Global Health Care?
Is health care for all an unattainable goal for the developing world?
July 17, 2003
Many people in Latin America — and around the developing world — cannot afford medicines to treat infectious diseases. They also continue to lack the infrastructure to provide the most basic medical treatment.
Lest one considers this to be a problem solely of the developing countries, it should be recognized that the United States, too, is dealing with its own health care crisis. For all its riches, 41 million Americans are still without health insurance.
And even though the U.S. House of Representatives and the U.S. Senate are competing these days over providing a prescription drug benefit for the nation's elderly, it is unclear whether the money will be there in the future to pay for this new benefit.
In addition, in light of the difficult economic environment, U.S. corporations — which provide group health coverage to their employees — increasingly limit access to health insurance. Instead, they ask their employees to rely on the "invisible hand" and allow the free-market to take care of health care.
And lest one thought that America's health care crisis is unique in the industrialized world, it ought to be noted that countries which recognized decades ago that health care was a social responsibility, are faced with their own dilemmas.
Their universal health care systems are overwhelmed by exploding costs and demographic trends that seriously put into doubt their long-term financial viability. The chart below shows the demographic challenges of three selected economies by the year 2025, compared to their historical data in 2000.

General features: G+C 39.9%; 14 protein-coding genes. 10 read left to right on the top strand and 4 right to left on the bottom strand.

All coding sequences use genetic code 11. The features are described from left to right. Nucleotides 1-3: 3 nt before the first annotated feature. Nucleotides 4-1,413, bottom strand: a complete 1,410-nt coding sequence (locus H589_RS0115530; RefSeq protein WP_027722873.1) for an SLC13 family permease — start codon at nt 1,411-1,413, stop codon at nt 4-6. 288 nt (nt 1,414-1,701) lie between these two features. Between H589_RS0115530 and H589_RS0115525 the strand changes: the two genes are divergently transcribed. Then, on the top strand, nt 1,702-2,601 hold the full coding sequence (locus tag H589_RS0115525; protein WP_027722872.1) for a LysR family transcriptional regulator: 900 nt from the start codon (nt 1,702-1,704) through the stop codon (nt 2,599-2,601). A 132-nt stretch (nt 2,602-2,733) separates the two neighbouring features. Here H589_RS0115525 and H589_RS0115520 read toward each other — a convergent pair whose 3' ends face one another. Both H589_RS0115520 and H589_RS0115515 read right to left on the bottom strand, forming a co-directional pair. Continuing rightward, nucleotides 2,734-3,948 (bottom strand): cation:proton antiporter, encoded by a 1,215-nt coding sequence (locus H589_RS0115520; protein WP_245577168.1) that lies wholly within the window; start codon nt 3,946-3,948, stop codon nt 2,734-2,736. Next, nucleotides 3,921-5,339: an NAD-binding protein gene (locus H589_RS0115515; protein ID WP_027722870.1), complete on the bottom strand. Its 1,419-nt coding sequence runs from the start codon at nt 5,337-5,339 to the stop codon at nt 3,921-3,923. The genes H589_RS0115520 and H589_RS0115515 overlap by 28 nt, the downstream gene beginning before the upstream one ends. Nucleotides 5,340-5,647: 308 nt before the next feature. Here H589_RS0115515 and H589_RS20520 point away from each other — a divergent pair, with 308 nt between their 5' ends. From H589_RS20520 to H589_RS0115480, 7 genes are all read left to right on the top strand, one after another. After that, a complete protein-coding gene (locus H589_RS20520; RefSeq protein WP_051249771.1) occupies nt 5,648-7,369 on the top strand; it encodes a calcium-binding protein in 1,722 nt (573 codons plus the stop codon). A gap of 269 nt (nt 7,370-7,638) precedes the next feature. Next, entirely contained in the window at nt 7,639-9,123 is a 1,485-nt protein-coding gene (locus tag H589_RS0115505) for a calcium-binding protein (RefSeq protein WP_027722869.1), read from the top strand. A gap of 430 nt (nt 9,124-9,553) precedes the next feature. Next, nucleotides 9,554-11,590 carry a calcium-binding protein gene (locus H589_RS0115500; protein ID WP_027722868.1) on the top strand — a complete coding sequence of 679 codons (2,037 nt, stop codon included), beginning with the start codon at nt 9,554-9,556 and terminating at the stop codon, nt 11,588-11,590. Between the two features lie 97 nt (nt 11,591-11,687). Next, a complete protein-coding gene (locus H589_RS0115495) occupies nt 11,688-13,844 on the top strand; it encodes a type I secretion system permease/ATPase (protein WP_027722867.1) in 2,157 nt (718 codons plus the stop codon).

Over the next 2 decades, the U.S. population will be ageing, but its situation pales in comparison to that of Germany and Japan.
In the latter case, the relationship between Japan's economically active people and those over the age of 65 will have fallen to just over a ratio of 2:1. The numbers are not much better for most of Western Europe (based on data from the U.S. Census Bureau).
These frightening statistics are leading to intense debates around the world. The respective points of departure, however, are slightly different. Many developing countries are engaged in a struggle of national survival as vast portions of their populations are inflicted with infectious diseases, especially HIV/AIDS.
Meanwhile, Japan's system of socialized medicine has contained costs, but at a heavy price. For example, 26,200 patients in the United States were reported to have received implantable defibrillators in 1996 — compared to only 100 in Japan.
In most of Europe, it has become clear that health care is a scarce commodity and that blanket coverage will bankrupt the system.
In the United States, two government-sponsored programs — Medicare for the elderly and Medicaid for the poorest of the poor — are facing the same fate.
But America is also staring at the immediate — albeit chronic — condition that 15% of its people, surprisingly many of them in the middle class, are indeed uninsured. The main reason is that their employers simply cannot afford the staggering costs of group health insurance.
The severity of this global crisis opens the door to proposals that are on the fringe of lunacy. In the spring of 2003, Germany for example was engulfed in public uproar over a study by two university professors.